The turret comes with no instructions, so working out all of the above is a case of trial and error. The Red Eye also quickly digs up and down into the desert sands, meaning that you have to turn the turret pretty quickly to keep on track of it. If you don’t have any human companions along for the ride then things become doubly difficult because you have to rely on the AI, which it turns out is only programmed to stand and shoot the beast with flimsy machine guns, rather than help you load, aim, or power up the turret.

This fight is without a doubt one of the most epic battles in the entire series, but if you’re playing solo then it’s also likely to be the most frustrating ones, and even with human teammates it’ll try your patience.

The icing on the cake is that there’s one final attack after you kill the creature that requires you to realign the turret; if you’re not prepared for this eventuality in advance then you will die and will have to do the whole level again.

Sekiro – Guardian Ape

Those of you that have played Sekiro will know that the majority of bosses can usually be taken down with some dirty tactics and/or perfect parrying. The Guardian Ape is no different in that respect, and I definitely had more trouble with other bosses, but it stands out as annoying for a couple of reasons.

To defeat the Guardian Ape you enter the boss arena, fight the beast, and then decapitate it. There’s a still silence for a few moments while you pat yourself on the back. So far so good. The ape then gets up and carries its head around.

It’s those few seconds, between thinking you’ve done it and realising that it’s about to get a lot worse that really mentally screw with you. In his second form, the Guardian Ape sprays blood at you, which can cause death from terror. He also has some really weirdly timed combos that are difficult to deflect. But above all it’s his reanimation that makes the Guardian Ape most frustrating.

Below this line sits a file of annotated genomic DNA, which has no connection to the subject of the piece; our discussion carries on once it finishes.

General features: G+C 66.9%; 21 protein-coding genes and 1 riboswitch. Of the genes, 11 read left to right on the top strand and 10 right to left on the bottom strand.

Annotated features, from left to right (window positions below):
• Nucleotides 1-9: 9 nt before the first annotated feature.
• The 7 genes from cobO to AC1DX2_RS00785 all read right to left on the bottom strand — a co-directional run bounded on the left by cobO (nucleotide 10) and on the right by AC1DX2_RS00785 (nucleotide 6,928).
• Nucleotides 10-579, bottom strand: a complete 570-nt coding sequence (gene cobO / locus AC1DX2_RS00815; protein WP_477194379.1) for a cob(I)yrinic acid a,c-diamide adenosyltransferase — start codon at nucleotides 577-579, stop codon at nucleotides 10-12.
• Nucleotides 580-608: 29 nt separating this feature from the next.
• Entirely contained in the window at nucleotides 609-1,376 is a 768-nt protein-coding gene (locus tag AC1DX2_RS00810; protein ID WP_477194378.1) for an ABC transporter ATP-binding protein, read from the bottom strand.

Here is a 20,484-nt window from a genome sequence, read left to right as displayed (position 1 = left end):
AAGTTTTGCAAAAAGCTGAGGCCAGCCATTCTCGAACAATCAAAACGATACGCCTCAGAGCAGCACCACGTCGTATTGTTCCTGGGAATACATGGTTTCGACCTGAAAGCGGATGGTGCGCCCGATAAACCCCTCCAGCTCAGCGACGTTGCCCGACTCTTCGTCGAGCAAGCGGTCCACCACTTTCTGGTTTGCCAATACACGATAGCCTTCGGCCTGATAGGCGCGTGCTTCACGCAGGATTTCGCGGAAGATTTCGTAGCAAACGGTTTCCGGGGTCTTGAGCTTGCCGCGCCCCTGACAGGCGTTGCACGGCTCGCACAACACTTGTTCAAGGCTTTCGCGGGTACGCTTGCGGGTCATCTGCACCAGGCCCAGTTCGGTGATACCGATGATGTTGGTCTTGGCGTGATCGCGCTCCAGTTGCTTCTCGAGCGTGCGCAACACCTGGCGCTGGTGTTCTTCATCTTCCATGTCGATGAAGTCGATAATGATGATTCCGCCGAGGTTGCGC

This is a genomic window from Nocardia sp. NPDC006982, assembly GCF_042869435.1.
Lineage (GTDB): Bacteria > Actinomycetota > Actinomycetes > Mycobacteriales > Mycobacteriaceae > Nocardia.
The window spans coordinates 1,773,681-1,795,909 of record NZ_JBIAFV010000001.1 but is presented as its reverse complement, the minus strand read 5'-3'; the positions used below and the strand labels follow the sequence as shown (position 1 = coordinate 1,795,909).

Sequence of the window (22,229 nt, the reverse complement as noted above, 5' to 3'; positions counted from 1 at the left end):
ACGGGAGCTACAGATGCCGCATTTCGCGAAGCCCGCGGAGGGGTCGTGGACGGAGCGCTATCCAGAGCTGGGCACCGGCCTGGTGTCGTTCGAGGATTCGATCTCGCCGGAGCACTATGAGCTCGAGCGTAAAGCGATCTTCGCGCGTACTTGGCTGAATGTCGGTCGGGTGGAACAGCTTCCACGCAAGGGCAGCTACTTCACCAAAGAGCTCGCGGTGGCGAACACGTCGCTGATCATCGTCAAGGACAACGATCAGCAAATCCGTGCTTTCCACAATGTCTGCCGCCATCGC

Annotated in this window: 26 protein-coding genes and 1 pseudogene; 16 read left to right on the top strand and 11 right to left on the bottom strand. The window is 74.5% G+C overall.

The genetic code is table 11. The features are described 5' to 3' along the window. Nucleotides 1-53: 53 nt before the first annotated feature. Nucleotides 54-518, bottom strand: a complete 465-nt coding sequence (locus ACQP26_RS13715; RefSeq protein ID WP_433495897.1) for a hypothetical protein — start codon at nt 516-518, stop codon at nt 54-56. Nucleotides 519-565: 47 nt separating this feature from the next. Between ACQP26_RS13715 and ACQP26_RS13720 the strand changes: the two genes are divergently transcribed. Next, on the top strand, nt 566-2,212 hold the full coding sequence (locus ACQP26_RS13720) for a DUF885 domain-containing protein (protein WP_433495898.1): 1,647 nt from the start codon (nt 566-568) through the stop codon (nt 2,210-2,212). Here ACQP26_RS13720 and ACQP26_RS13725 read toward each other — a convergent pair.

Everquest: Kerafyrm (AKA The Sleeper)

Kerafyrm is a godlike dragon from Everquest, an online MMORPG. It took 200 players around three hours to kill it. Now, clans banding together to kill giant bosses online is nothing special or that surprising, especially nowadays, but Kerafyrm was slightly different in that it was literally impossible to kill him because at roughly 25% health the dragon despawned. .

This was an intentional move on Sony Online Entertainment’s part, with the development team stating that its removal was due to a potential bug exploit:

"Over the weekend several guilds gathered on Rallos to fight with the Sleeper. Unfortunately, their encounter was cut short due to an apparent bug. . . The bug concerned an NPC in the zone that appeared to have been causing the Sleeper to not focus on the player characters. The decision was made at the time to end the event. Further investigation has only served to make it unclear if this was a real issue or not.”

Everquest had around 400,000 players at the time, many of whom wanted to know what would happen if they managed to kill Kerafyrm. They were understandably grumpy to discover that it didn’t matter how hard they’d tried or how well they’d played together as a group, all that effort was in vain because SOE made it impossible to achieve. In response to the inevitable backlash SOE respawned Kerafyrm and clans were finally able to team up and kill it.